ex: V0 has a value of 1000 so this means that V[V0] will move V1000 into our output word.

Set the outputs
Our physical outputs are set by casing our output word (V1) into bits. Depending on the programmable controller this can be done my moving to a word that can be addressed by bits or in our case we can cast the word into bits. [V1:#]

This program code is allot smaller than the first using discrete bits and timers. With documentation it is also easier to read.

One of the advantages of indirect addressing to program is that it makes modifications easier. Lets modify the last program…

The North will stay green until a car approaches from the West. It will remain green for 1 more second before turning yellow and completing the cycle. If the car is always there then the lights will always function.
X0 – Car West/East

Just a couple of contacts have been added to the logic on the line that increments the pointer. The setting of the outputs do not change.
If the value at V0 is equal to 1006 then stop incrementing V0. X0 (Car at intersection) comes then the pointer will increment. The cycle will complete and continue until X0 is not present. It will then stop when the pointer V0 equals 1006 again.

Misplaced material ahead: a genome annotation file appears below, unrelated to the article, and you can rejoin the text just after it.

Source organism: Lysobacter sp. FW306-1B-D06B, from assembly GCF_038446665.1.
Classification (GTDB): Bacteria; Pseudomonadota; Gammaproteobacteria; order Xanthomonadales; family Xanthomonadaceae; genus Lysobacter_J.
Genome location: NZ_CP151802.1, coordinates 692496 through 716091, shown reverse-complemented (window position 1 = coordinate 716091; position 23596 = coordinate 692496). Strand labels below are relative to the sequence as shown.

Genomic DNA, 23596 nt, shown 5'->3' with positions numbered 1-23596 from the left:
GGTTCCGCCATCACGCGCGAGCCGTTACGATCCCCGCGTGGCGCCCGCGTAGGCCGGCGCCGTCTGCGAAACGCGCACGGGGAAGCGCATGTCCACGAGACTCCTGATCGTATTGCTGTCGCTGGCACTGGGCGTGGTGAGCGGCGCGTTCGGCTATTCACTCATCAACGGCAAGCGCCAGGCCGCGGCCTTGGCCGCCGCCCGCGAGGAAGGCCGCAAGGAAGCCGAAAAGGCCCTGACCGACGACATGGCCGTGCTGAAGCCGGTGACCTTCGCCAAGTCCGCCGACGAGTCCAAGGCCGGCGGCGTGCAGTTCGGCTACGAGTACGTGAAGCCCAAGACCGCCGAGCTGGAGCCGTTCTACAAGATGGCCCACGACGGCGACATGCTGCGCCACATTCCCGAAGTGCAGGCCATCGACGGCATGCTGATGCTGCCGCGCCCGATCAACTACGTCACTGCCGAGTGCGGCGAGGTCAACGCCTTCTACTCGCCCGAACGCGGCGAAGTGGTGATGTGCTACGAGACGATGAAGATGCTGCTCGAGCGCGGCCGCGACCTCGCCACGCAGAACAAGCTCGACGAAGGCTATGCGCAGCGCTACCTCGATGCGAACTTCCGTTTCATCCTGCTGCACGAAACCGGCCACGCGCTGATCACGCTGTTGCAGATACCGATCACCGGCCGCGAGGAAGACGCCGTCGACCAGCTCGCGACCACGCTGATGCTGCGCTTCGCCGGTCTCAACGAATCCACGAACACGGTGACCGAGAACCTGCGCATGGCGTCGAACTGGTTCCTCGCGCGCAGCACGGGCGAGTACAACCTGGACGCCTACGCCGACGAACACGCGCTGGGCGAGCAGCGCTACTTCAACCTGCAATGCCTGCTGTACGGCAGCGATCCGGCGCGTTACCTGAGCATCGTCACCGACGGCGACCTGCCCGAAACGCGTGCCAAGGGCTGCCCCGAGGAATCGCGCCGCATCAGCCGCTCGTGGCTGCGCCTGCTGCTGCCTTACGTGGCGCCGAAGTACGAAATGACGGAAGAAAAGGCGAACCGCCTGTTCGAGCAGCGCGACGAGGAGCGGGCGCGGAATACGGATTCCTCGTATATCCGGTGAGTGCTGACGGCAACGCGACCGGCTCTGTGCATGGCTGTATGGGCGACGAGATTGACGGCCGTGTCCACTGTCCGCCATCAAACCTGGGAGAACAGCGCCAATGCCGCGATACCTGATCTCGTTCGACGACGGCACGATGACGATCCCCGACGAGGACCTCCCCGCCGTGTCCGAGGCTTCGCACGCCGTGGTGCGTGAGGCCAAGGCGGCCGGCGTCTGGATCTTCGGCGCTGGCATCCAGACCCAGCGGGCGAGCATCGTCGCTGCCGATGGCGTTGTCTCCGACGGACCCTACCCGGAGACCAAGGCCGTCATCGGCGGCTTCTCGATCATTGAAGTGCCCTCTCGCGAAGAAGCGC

Watch on YouTube : Building a PLC Program That You Can Be Proud Of

In part 2 we will look at indirect addressing with a sequence that is event driven, not timed like the above.

Contact me for the above programs. I will be happy to email them to you.
If you have any questions or need further information please contact me.
Thank you,
Garry

You can download the software and simulator free at the following address. Also listed are helpful guides to walk you through your first program.
Do-more Designer Software

How to use video’s for Do-more Designer Software

One of the better PLC programming books is PLC Programming for Industrial Automation by Keven Collins. Here is the link to the free download.

http://staffweb.itsligo.ie/staff/kcollins/plc/plcprogramming.pdf